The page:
Tag Archives: romantic dramas

Flashback Friday: Three to Tango (1999)

Love triangles have for the most part, been a staple of the romantic comedy or romantic drama. For this narrative to succeed, the screenwriter(s) have to make this very basic and predictable story their own.

The 1999 movie Three to Tango stars three 1990’s television stars in the lead roles. Charles Newman (Dylan McDermott) is a businessman who asks Oscar Novak (Matthew Perry) to be a companion of sorts for his mistress, Amy Post (Neve Campbell). Charles thinks that Oscar is gay. But Oscar is straight. As Oscar spends more time with Amy, he begins to fall in love with her.

As rom-coms go, there is almost nothing revolutionary about this film. Charles is a dick, Oscar is a nice guy, and Amy is the woman in between them. I certainly appreciate that it is a small step in the direction of a realistic portrayal of LGBTQ characters. But in 2021 terms, its not exactly the ground breaking moment it could have been. My major issue is that Amy has no agency or life other than being a figure of romantic and sexual attraction. Granted, this movie is twenty two years old, but it has not aged well in my opinion.

Do I recommend it? Not really.

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Filed under Feminism, Flashback Friday, Movie Review, Movies

Labor Day-Tense and Suspenseful

Romantic dramas and coming of age stories usually fall into two categories: Sappy and predictable or suspenseful and unpredictable.

Labor Day, thankfully falls into the second category.

Based on the book of the same name by Joyce Maynard, Labor Day is a love story, but also a coming of age story.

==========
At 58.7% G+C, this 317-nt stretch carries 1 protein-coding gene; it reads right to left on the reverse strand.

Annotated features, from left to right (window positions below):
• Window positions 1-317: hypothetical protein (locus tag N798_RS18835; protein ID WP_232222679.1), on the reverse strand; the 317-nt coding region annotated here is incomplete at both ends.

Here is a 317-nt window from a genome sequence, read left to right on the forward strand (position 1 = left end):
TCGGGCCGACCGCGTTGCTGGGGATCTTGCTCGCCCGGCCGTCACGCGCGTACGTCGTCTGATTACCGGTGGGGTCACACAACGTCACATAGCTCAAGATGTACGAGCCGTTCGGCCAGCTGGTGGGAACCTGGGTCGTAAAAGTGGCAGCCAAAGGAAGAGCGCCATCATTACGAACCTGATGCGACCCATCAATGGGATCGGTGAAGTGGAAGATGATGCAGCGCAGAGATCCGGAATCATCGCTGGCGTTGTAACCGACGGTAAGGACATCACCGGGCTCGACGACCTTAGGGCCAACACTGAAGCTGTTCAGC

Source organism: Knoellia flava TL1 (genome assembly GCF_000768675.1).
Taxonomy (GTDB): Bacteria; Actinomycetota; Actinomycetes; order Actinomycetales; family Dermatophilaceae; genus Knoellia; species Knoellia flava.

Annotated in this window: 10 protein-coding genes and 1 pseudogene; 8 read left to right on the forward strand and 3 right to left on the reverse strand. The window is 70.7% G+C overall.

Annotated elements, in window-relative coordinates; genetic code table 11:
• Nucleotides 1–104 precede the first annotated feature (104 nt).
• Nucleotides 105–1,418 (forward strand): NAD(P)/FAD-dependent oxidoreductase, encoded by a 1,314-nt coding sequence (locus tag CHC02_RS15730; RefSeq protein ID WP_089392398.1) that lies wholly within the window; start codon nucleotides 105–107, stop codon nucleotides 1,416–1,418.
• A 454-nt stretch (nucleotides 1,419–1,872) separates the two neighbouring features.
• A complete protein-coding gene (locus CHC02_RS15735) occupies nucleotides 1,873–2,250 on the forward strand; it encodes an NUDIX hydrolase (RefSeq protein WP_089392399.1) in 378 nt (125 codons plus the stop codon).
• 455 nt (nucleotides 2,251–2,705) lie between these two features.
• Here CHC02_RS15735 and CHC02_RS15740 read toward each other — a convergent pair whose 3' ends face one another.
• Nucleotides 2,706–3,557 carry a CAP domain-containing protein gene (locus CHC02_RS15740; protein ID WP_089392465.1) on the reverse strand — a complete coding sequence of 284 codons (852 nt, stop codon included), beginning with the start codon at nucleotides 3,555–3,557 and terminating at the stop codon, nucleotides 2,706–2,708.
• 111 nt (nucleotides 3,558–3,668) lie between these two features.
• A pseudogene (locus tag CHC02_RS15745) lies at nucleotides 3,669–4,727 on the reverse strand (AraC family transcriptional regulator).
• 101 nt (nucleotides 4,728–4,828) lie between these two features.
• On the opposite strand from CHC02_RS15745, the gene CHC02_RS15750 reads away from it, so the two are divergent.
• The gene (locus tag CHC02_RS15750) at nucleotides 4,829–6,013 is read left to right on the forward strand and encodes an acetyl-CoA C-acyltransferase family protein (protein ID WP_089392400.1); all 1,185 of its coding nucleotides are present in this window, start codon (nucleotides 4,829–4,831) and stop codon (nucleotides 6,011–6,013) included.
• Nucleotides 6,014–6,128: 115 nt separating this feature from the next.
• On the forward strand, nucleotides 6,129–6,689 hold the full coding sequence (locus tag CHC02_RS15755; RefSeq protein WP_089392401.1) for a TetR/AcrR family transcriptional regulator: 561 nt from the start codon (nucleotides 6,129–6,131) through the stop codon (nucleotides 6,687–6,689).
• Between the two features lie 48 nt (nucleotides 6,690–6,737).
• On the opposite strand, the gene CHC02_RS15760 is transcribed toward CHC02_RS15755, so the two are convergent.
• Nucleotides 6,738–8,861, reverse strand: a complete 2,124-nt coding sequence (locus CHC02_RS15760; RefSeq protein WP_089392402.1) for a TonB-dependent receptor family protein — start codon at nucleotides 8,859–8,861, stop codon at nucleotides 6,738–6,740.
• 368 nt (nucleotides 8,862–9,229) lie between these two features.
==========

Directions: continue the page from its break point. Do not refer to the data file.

Adele (Kate Winslet) is a divorced single mother who has become anxious and isolated since her husband Gerald (Clark Gregg) left her for another woman. Her son, Henry (Gattlin Griffith) tries to make up for his father’s absence, but is lacking. When a convict, Frank (Josh Brolin) uses them as a means to hide until he can escape from the police, he becomes the father Henry needs and provides the love that Adele needs. 

I enjoyed this movie. It sort of had a Wonder Years type of narrative. Toby Maguire narrates the story as an adult Henry, remembering those fateful 5 days.  It could have been sappy, cliched or predictable. But it wasn’t. I was on the edge of my seat the entire movie. Kate Winslet and Josh Brolin have electric chemistry, Gattlin Griffith plays his character as both a young boy on the edge of growing up, but also taking on the responsibility of being the man of the house.

I may just read the book.

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Filed under Movie Review, Reviews